A limousine rolled up the road toward a building whose precise appearance the author will for the moment not secrete. The limousine, however, was of a black aspect that permitted little of the slight breeze outside to make any difference inside the metal walls. And yes, they were walls. The cars they used to transport men like this were indeed prisons.

Men like this, you ask? In complete honesty, no prison was actually enough for the man who now laid in the back of the limousine, in a straight jacket and unconscious. The reason he was now helpless and unconscious was due solely to the fact that he thought he was normal. Ordinary. Average.

In truth, he was no different from you in any observable way. That is to say, he was certainly human. One would be hard-pressed to find a way in which he either appeared, or actually was, not human.

Still, one would be even more hard-pressed to believe he was simply ordinary. You couldn’t put your finger on it. He exuded something, but you would never figure out whether to puke or fear or collect it. You would wish for a sixth sense more dearly than ever before. There was something about this man which could be sensed, but only vaguely. You could tell something was different, perhaps even wrong, but you would be driven insane trying to find it.

Insane. This is the word most had found for him, when the word, “human” was no longer enough, when his simple oddity and strangeness made you deny him as a fellow on this rock. In short, he had something inexplicable. Something science would laugh at, that reason would cower away from. This man baffled everyone without moving, without speaking, without so much as twitching.

Enigmatic? Perhaps.


May 23, 2011

For Some Odd Reason (pt. 9)

Ratchet was in a cruel bind. Well, to be perfectly honest, she was just tired of flying around. It was probably something to do with her hat, whose name the author has now forgotten. Still, she was tired, and, for whatever reason, she decided she'd really love to run at this particular point in time. For this reason, her hat, whose name, again, the author can't remember, let go.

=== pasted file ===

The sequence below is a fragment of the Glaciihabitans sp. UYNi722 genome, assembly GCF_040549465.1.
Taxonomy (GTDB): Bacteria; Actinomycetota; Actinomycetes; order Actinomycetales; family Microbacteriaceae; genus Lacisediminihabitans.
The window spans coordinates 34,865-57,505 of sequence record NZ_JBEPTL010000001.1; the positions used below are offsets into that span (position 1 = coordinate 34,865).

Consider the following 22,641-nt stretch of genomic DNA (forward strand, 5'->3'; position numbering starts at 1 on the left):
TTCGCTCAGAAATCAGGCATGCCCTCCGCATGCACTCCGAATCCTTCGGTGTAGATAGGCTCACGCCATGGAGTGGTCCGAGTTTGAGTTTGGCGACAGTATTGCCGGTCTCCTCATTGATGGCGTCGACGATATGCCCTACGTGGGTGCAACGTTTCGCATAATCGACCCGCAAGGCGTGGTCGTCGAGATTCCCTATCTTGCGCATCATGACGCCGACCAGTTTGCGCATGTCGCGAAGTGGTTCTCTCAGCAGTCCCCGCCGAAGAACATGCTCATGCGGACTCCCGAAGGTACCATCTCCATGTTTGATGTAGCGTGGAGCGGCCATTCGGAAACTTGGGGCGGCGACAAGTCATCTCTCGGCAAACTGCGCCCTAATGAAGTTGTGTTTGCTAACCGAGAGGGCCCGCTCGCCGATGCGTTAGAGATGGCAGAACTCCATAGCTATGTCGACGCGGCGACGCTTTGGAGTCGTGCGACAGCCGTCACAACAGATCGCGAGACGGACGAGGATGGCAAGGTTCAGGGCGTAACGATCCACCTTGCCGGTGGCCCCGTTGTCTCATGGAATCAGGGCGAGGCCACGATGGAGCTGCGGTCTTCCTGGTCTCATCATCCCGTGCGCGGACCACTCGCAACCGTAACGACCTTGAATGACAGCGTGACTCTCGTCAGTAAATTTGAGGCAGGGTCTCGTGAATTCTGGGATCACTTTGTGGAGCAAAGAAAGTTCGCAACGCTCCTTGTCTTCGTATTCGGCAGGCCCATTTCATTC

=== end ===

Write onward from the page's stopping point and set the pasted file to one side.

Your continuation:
Consequently, she fell. Gravity, of course, wasn't particularly on the ball at this point in space, but it has this unpleasant habit of becoming more important the more you pay attention to it. Therefore, because Ratchet began to fall, her observance of whatever pysical laws dictate or explain gravity began to heighten rather speedily.

In short, she fell faster. By the time she reentered Earth's atmosphere, she was practically fully aware of the reality of gravity. One would be quite correct, therefore, to conjecture that Ratchet plummeted. She practically descended with incredible speed, even!

However, as Ratchet fell closer and closer to the planet's surface, a sudden realization came upon her. If she were to name her hat once, in the rather odious face of disaster, what in the world would prevent her from renaming her hat a second time in a situation of similarly uncool disaster?